Nelson fire: Firefighters in race against wind

2:40 pm on 7 February 2019

Firefighters at the huge forest fire outside Nelson are working against the clock to control the fire before forecast strong winds arrive tomorrow.

Water bombers fill up before returning to fight the Nelson bushfire.

Water bombers fill up before returning to fight the Nelson bushfire. Photo: RNZ / Simon Rogers

The fire this morning had covered 1900ha with a 22km perimeter. On Tuesday it quickly swelled to from just under 900ha to more than 1870ha within about three hours.

Tasman District Mayor Richard Kempthorne said yesterday's conditions were a big improvement.

"We had a roaring fire two days ago and it was impossible to control and protection of people and properties was paramount."

"Yesterday the wind direction turned ... it was a much calmer day, mild breezes and much more effective for firefighting," Mr Kempthorne said.

Fire and Emergency incident controller John Sutton said it was the milder conditions which allowed firefighters to keep it from spreading.

More about the fires:

"It didn't progress anywhere in its perimeters yesterday but that's more to do with the benign conditions and work we were doing directly on the perimeter," he said.

He said wind was firefighters' biggest enemy.

"When fire goes through the landscape it doesn't go with a clean sweep ... you end up with islands of unburnt fuel that's still actively burning.

"The thing that rapidly will spread a fire is the ember transport (embers carried by the wind)."

The calm weather is expected to hold today - with even less wind and high of 20C predicted by MetService - however the high winds are expected to return tomorrow.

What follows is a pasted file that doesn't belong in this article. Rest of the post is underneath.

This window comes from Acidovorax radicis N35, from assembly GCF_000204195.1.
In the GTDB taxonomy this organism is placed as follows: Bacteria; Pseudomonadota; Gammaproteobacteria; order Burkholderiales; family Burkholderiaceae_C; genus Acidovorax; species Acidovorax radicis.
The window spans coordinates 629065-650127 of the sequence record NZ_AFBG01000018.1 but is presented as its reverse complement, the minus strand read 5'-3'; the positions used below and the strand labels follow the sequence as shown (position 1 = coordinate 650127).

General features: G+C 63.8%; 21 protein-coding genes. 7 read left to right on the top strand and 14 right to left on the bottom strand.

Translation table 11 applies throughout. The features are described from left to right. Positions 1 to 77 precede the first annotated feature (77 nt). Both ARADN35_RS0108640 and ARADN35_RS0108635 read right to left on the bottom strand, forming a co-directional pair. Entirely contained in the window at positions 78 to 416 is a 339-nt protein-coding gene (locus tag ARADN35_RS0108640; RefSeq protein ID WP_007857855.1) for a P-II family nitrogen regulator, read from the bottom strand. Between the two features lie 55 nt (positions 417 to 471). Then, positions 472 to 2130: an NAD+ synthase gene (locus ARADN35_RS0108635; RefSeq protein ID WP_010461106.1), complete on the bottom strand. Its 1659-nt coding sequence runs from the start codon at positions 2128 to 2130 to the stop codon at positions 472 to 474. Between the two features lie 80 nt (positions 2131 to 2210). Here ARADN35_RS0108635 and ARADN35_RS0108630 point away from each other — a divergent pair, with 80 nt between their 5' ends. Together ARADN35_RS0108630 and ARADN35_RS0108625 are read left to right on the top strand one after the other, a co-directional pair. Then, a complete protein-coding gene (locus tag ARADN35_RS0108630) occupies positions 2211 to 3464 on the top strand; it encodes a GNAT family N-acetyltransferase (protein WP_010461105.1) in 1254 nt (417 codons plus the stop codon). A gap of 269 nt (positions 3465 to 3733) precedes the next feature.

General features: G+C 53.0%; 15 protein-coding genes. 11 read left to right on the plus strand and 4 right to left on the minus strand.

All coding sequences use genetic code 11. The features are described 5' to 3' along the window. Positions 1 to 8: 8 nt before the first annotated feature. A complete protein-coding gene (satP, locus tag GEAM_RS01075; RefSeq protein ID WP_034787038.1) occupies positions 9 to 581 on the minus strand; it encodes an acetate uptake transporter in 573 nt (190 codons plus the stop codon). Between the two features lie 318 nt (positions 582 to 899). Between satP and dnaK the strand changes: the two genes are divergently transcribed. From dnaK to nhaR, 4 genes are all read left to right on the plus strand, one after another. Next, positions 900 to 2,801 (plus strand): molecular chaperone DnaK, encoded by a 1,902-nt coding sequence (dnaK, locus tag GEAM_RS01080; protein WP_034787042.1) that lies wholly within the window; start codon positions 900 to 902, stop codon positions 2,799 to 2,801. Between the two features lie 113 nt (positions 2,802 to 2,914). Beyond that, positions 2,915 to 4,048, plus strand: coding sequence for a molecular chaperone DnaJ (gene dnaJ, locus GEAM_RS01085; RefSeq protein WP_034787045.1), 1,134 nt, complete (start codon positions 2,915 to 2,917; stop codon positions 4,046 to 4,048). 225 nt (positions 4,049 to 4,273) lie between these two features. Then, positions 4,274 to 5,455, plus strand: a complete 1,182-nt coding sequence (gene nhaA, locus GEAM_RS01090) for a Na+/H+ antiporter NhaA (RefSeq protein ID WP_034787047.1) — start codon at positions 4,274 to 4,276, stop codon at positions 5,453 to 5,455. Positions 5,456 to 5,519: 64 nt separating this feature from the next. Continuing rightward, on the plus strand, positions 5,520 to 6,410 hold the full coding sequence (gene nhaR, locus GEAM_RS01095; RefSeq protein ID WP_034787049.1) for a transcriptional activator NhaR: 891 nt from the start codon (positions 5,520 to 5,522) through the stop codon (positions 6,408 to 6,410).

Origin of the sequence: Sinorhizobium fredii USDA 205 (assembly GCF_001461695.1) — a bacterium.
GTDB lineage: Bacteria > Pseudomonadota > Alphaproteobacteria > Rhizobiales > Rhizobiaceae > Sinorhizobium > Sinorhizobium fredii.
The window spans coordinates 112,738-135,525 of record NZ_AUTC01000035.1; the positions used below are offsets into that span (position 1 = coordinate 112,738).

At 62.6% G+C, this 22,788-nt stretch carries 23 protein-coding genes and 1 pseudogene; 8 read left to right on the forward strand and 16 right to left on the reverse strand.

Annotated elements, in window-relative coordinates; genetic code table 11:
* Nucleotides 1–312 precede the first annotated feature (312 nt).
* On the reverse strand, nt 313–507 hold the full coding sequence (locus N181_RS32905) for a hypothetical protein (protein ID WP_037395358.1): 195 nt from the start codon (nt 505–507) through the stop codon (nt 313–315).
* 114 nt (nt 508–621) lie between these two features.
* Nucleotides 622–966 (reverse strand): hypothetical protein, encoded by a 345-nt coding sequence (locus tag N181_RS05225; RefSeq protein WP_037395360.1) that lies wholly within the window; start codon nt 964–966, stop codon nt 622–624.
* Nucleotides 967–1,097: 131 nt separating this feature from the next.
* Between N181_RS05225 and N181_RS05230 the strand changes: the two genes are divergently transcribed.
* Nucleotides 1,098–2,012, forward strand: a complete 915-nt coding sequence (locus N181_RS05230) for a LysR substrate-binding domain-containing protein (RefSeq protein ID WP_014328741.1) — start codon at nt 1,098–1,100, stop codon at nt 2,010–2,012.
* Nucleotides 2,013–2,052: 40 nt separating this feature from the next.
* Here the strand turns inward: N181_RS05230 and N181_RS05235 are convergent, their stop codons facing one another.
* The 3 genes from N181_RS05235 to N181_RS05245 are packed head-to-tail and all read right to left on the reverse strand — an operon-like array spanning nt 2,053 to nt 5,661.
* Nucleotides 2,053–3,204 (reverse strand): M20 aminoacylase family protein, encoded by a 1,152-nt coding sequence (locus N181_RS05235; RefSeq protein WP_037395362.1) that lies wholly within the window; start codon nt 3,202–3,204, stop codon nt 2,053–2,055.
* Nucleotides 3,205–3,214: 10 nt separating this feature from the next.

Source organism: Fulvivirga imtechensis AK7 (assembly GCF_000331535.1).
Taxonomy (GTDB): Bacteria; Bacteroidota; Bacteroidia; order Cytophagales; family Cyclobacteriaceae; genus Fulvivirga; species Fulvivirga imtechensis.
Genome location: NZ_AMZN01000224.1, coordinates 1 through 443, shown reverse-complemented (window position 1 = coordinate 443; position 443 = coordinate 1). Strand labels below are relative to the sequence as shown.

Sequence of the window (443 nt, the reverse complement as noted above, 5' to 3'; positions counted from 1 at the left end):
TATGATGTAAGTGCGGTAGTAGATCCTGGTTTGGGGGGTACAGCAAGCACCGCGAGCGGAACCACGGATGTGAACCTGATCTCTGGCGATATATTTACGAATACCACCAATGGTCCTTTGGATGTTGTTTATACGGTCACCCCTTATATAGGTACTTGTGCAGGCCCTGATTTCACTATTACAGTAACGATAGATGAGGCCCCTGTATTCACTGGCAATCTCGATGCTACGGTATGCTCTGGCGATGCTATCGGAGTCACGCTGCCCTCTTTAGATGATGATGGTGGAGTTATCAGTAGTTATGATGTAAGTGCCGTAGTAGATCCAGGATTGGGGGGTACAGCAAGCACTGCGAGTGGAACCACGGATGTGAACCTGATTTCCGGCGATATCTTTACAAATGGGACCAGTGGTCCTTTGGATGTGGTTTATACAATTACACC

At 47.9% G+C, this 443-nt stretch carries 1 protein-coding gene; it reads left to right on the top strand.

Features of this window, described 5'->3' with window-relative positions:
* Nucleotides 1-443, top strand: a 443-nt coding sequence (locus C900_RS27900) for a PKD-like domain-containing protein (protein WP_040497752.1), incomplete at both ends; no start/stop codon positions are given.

Mr Sutton said he hoped to have the fire under control by then.

"The forecast for tomorrow is not good for firefighting. As you'll probably appreciate wind is our enemy and wind is what transfers fire the quickest."

"The message for you today ... today is a huge day for us.

"Let's hope that it continues through the day as predicted.

"We have to be prepared for what's probably going to hit us tomorrow ... it might not happen, but we have to be prepared for that."

He said the fire was still out of control.

"We have not got a containment line around the entire fire. I'm hoping by the end of the day that we'll be in a lot better position.

"When I talk about containment, that means there has to be no embers or active heat within 30 metres of the actual perimeter."

He said they would carry on "hardening" the external perimeter of the fire at a higher rate.

"There's 22km of perimeter on that fire at the moment ... our job is to keep it within that perimeter from now on.

"There's over 100 firefighters on the ground today, that's a major increase, that's twice what we had before."

He said more lines of fire retardant material would be laid by planes today.

Mr Sutton seemed confident however they had what they needed.

"We're reasonably comfortable that we've got a good allocation of resource, but we know as the civil defence minister said yesterday we know who to call if there's anything we need."

A long, dry spell

While wind is the problem now, the fire comes on the heels of a long warm, dry spell in the Nelson region.

"The start to summer was the third warmest on record for New Zealand," said Niwa meteorologist Ben Noll.

"The warm pattern has been a result of very warm sea surface temperatures both in New Zealand coastal waters and in the Tasman Sea as well as a lack of cooler southerly winds.

He said Nelson has recorded just 84mm of rain between 1 December and 5 February, far short of the usual 224mm that normally fall between the beginning of December and the end of February.

"As of 6 February, Richmond (Tasman District) was on a 22-day dry spell," Mr Noll said. A dry spell is defined as less than 1mm of rain on consecutive days.